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and a couple of things that have been resonating from my perspective is the conservation perspective. how we will be dealing with the incentives per-capita. and i think you bring up an interesting idea, about 2018 and what the implications will the for dealing with these incentives right now and what this will mean for the long term. i do not think that this should prohibit the incentives and i think that there is general agreement about the conservation, from a better perspective. from global water and climate change issues that we are facing. that we are going to need all of us together for the conservation and water programs. i would hope that we could look
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at this, as part of the proposed option. these per-capita issues and what the issue really is. we see this with the resident, for the complex formula. there would be an undue burden with a capital uses low and another with this is much higher. this may play into the formula in some way. this is a challenge to the staff, for this to be part of the equation. i think that this is a transfer market. i do not know who would be the arbiter, for the agency with the entity, and they did the staff could respond to this. if there was some kind of a transfer market, i did not
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believe in san francisco -- who is actually going to do this, but this is the question i am asking. >> there are certain requirements written into the water supply agreement. and this will literally be between the parties. >> this may have its challenges and it may work? it would be interesting to hear about your view on how they would conceive of this. and this seems like an interesting option. it seems like an interesting way to proceed as a possibility to handle the bigger use against the less serious. i think that this is the question around the rate structure. this is something that we will need to grapple with.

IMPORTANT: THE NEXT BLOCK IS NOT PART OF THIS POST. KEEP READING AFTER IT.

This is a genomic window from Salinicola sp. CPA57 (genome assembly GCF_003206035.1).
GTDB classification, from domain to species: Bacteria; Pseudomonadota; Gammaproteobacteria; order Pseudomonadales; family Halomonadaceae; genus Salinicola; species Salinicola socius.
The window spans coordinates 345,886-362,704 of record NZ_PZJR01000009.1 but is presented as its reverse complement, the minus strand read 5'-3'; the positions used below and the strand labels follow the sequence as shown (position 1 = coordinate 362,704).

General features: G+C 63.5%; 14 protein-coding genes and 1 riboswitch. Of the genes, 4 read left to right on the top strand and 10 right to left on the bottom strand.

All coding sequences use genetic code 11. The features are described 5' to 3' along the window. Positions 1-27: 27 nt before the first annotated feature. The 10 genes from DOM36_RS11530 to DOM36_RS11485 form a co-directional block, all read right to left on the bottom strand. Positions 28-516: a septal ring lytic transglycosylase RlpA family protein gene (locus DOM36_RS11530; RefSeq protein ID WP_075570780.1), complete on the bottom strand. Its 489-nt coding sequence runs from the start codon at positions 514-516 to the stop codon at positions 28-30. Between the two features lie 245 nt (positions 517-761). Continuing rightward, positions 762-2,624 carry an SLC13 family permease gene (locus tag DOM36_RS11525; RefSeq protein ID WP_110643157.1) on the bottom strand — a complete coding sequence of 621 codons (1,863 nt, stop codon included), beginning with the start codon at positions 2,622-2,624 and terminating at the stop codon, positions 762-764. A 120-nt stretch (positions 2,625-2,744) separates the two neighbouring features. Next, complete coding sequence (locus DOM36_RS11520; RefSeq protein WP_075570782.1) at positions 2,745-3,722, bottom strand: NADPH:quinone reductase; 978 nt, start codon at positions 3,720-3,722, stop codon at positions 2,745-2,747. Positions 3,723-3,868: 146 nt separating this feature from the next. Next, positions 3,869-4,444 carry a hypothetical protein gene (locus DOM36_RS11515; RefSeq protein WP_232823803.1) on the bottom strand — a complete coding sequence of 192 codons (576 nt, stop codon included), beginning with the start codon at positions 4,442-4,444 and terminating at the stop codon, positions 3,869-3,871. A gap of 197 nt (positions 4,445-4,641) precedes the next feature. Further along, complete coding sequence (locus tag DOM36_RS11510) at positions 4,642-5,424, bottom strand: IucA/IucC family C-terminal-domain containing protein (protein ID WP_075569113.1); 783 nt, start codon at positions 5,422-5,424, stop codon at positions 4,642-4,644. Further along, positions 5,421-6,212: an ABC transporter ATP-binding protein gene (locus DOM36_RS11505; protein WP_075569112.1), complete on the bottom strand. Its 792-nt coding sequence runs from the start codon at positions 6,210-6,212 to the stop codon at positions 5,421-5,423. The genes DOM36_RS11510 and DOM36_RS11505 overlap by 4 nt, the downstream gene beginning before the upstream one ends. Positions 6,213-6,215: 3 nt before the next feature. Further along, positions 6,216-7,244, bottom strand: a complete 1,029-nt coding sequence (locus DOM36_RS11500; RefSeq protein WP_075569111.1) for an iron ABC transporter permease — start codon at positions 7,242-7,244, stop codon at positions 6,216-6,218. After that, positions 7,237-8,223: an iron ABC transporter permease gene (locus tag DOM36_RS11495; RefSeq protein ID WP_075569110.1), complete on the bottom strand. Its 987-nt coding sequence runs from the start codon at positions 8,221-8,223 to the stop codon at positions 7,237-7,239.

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and this will be a direction from the commission. and again, from the conservation perspective i like the idea of being able to reward not through penalizing people, but through conservation. we should agree with this, if this is some way that we are saying, thank you, when you have put in $200 million into recycling programs, or something that will factor into the equation. this may be another potential part of the formula. the demand, this is a question i have. the demand in certain communities, the projected demand is much higher in the communities. what are the factors for these
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higher demands? does that play into these drafts of these communities, and this would be more adversely penalized, because they are more dependent on san francisco water? they use a larger percentage of the water in san francisco? or because they have projected development that will be greater. >> let me speak about what i am aware of. they're going to replace a few family developments with multiple family developments for the growth of population. i do not know anything else about what they're perspectives are. if you read the, letter, this indicates that the demand
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projections are actually part of the 2010 version that was used. the demand is somewhat lower than that. one of the things that we know about with these projections, they are always wrong. and there is a discussion about how they were generated. and are easily the best numbers? this -- this is gary hart actually take them apart, for the individual communities. some of these, we really did not know. >> some of them may have been generated in different times, and the real growth may not in fact be happening. and so simply saying that this is the number that they gave us, history doubtful that this will happen just like these projections. you cannot say that this is